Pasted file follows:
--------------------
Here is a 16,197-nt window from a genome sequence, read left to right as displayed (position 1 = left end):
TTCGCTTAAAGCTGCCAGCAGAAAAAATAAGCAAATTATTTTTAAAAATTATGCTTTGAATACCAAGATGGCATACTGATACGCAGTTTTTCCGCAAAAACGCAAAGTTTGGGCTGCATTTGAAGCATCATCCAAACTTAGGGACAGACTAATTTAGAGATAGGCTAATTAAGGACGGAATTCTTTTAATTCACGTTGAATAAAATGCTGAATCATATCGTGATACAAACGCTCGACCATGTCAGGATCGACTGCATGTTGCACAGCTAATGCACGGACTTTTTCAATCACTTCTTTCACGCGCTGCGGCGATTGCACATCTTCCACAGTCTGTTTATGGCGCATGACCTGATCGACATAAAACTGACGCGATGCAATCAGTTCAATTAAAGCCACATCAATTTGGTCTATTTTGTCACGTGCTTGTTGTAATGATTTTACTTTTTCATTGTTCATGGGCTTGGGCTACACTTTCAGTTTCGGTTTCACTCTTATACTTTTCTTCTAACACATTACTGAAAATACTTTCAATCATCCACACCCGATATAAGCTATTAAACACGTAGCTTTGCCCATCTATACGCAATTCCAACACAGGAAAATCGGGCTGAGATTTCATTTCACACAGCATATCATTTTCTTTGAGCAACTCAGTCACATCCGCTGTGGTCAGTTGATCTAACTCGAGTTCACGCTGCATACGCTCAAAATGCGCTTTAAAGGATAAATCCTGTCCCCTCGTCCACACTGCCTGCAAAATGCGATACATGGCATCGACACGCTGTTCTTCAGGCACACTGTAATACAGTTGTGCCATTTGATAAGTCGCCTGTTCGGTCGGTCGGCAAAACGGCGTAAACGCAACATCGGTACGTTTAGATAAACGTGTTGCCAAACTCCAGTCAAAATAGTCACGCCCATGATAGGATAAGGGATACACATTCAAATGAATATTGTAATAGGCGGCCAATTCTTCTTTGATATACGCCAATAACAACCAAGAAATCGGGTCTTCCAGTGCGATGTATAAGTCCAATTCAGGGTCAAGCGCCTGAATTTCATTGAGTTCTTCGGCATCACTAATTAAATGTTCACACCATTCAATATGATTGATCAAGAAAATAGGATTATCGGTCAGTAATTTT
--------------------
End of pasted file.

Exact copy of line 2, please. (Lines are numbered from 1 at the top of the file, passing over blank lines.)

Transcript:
TTCGCTTAAAGCTGCCAGCAGAAAAAATAAGCAAATTATTTTTAAAAATTATGCTTTGAATACCAAGATGGCATACTGATACGCAGTTTTTCCGCAAAAACGCAAAGTTTGGGCTGCATTTGAAGCATCATCCAAACTTAGGGACAGACTAATTTAGAGATAGGCTAATTAAGGACGGAATTCTTTTAATTCACGTTGAATAAAATGCTGAATCATATCGTGATACAAACGCTCGACCATGTCAGGATCGACTGCATGTTGCACAGCTAATGCACGGACTTTTTCAATCACTTCTTTCACGCGCTGCGGCGATTGCACATCTTCCACAGTCTGTTTATGGCGCATGACCTGATCGACATAAAACTGACGCGATGCAATCAGTTCAATTAAAGCCACATCAATTTGGTCTATTTTGTCACGTGCTTGTTGTAATGATTTTACTTTTTCATTGTTCATGGGCTTGGGCTACACTTTCAGTTTCGGTTTCACTCTTATACTTTTCTTCTAACACATTACTGAAAATACTTTCAATCATCCACACCCGATATAAGCTATTAAACACGTAGCTTTGCCCATCTATACGCAATTCCAACACAGGAAAATCGGGCTGAGATTTCATTTCACACAGCATATCATTTTCTTTGAGCAACTCAGTCACATCCGCTGTGGTCAGTTGATCTAACTCGAGTTCACGCTGCATACGCTCAAAATGCGCTTTAAAGGATAAATCCTGTCCCCTCGTCCACACTGCCTGCAAAATGCGATACATGGCATCGACACGCTGTTCTTCAGGCACACTGTAATACAGTTGTGCCATTTGATAAGTCGCCTGTTCGGTCGGTCGGCAAAACGGCGTAAACGCAACATCGGTACGTTTAGATAAACGTGTTGCCAAACTCCAGTCAAAATAGTCACGCCCATGATAGGATAAGGGATACACATTCAAATGAATATTGTAATAGGCGGCCAATTCTTCTTTGATATACGCCAATAACAACCAAGAAATCGGGTCTTCCAGTGCGATGTATAAGTCCAATTCAGGGTCAAGCGCCTGAATTTCATTGAGTTCTTCGGCATCACTAATTAAATGTTCACACCATTCAATATGATTGATCAAGAAAATAGGATTATCGGTCAGTAATTTT